NASHVILLE, Tenn. (WKRN) — He was arrested in December for allegedly burglarizing and tampering with the new Downtown detention center, but now the Davidson County Sheriff says he may have done much more than that.
Alex Friedmann is now accused of hiding guns and ‘escape devices’ in the walls of the jail as it was under construction.
The sheriff says it’s shocking to anyone building a detention center across the country, but it’s especially shocking, he says, because Friedmann was an advocate and consultant they trusted.
“Mr. Friedmann served time and has spent a long time advocating for safe jails and prisons,” Sheriff Daron Hall said in a news conference Wednesday.
Friedmann is known in Tennessee as an advocate for prisoner rights.
He was last seen on News 2 in July, calling for change after an uptick in murders inside Civic Core prisons.
Friedmann is no stranger to life behind bars.
He was sentenced to 10 years for assault with intent to murder and armed robbery back in 1991.
Charges included aggravated assault, possession of a weapon, and larceny.
A profile article by Vice News states he got out on parole in 1999.
Until his arrest in December, Friedmann was the associate director for a prison watch group called Human Rights Defense Center (HRDC).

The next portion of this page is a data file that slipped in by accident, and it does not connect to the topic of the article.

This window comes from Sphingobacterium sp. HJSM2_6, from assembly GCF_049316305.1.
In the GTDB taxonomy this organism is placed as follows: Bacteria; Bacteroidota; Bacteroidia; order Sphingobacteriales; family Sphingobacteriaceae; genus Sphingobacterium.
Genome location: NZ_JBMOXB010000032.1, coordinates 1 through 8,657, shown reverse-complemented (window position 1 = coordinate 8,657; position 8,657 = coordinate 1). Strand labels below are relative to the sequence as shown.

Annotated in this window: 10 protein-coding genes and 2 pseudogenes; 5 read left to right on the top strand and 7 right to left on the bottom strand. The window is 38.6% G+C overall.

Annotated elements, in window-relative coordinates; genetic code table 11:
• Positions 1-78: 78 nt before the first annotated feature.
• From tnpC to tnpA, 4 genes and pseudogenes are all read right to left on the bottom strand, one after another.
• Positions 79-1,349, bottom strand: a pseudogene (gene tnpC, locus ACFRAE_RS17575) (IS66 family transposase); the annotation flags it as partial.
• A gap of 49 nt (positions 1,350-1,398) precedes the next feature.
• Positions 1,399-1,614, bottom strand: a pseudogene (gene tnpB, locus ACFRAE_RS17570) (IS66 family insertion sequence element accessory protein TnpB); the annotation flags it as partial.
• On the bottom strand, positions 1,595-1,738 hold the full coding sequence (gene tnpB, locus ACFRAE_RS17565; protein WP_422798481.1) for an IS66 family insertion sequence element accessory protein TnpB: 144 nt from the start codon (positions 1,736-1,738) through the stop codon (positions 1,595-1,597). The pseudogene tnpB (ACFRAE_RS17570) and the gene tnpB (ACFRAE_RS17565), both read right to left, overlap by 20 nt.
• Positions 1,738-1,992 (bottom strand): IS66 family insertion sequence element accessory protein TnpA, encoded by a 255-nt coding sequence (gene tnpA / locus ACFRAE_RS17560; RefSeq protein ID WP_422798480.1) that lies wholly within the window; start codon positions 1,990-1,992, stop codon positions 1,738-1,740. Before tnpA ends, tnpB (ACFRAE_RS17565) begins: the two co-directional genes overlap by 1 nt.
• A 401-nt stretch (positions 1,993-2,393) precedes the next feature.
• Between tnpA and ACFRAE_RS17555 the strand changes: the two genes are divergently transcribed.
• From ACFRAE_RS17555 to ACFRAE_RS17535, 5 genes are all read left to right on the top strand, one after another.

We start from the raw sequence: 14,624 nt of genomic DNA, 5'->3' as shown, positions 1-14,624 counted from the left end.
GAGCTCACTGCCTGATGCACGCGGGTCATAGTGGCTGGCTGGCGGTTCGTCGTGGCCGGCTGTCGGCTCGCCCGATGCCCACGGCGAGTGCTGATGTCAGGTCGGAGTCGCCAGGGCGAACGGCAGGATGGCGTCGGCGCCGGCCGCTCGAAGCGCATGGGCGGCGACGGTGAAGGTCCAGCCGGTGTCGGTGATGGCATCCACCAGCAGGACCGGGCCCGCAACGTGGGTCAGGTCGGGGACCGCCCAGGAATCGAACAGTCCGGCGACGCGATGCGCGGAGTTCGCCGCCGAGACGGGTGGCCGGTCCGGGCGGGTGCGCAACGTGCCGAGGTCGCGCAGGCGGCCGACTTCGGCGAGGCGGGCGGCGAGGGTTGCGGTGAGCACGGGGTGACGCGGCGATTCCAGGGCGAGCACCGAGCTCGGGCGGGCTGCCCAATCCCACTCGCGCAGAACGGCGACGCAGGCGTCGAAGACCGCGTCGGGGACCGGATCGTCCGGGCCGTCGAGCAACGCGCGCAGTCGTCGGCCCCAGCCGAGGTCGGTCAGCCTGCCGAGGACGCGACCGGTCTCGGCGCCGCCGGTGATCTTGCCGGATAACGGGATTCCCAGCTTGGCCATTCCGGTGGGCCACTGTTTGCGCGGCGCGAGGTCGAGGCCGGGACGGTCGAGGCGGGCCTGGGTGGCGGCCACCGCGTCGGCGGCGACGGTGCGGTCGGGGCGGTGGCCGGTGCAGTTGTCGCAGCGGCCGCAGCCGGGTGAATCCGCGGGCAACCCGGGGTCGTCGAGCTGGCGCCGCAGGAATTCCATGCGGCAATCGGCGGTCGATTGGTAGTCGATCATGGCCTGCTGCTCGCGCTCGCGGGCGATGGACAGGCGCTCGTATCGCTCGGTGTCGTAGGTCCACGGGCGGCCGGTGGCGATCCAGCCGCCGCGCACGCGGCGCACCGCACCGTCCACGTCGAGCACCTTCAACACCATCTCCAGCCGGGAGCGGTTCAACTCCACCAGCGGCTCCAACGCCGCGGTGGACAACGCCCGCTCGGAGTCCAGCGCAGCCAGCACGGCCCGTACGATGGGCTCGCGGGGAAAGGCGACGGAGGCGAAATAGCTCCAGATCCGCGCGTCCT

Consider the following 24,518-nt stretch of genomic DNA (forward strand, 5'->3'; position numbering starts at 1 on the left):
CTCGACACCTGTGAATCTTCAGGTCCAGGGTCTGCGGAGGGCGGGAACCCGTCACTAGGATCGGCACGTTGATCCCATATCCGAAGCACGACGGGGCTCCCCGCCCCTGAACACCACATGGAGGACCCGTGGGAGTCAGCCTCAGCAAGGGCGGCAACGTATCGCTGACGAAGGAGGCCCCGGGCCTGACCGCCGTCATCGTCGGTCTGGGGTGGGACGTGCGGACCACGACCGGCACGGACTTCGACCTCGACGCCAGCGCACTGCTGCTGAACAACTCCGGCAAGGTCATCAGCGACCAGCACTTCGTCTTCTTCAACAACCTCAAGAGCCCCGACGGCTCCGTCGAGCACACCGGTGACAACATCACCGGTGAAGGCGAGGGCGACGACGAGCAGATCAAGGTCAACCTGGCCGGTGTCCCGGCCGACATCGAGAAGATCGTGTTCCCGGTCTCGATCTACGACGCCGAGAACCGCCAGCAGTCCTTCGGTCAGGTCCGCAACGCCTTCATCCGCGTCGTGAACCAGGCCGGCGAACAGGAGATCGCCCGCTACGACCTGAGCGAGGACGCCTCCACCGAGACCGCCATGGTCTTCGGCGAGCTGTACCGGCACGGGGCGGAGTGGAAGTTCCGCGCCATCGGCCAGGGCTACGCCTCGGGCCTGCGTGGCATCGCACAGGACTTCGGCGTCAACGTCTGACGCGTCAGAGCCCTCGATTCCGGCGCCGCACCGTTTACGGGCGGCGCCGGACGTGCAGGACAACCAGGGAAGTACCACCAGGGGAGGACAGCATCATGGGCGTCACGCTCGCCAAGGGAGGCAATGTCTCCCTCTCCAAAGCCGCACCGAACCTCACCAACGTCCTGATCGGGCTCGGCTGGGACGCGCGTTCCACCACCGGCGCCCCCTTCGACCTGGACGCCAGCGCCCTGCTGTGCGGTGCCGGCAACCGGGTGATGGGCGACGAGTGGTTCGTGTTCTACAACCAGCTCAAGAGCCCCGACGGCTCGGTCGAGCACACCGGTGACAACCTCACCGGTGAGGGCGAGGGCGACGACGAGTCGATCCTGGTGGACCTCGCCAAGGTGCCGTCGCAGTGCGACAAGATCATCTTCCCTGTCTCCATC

Under that role, he was also the managing editor for ‘Prison Legal News.’
A review of the HRDC’s 2015 report shows Friedmann also consulted with U.S. Senator Bernie Sander’s office on a bill to ban private prisons.
The report states: “Friedmann participated in multiple conference calls with the senator’s staff and suggested the name that was eventually used for the bill, the ‘Justice is Not for Sale Act.'”
Sheriff Hall said Friedmann was a long-time consultant for them as well, but never regarding the new facility.
“He met with me and others in my team over the last year in my office, not in this building,” he said, “This building never came up. this was never part of our intent or what we were dealing with him on.”
Friedmann is held at Riverbend Maximum Security Institution on a $2.5 million dollar bond.
He’s set to appear in court in April.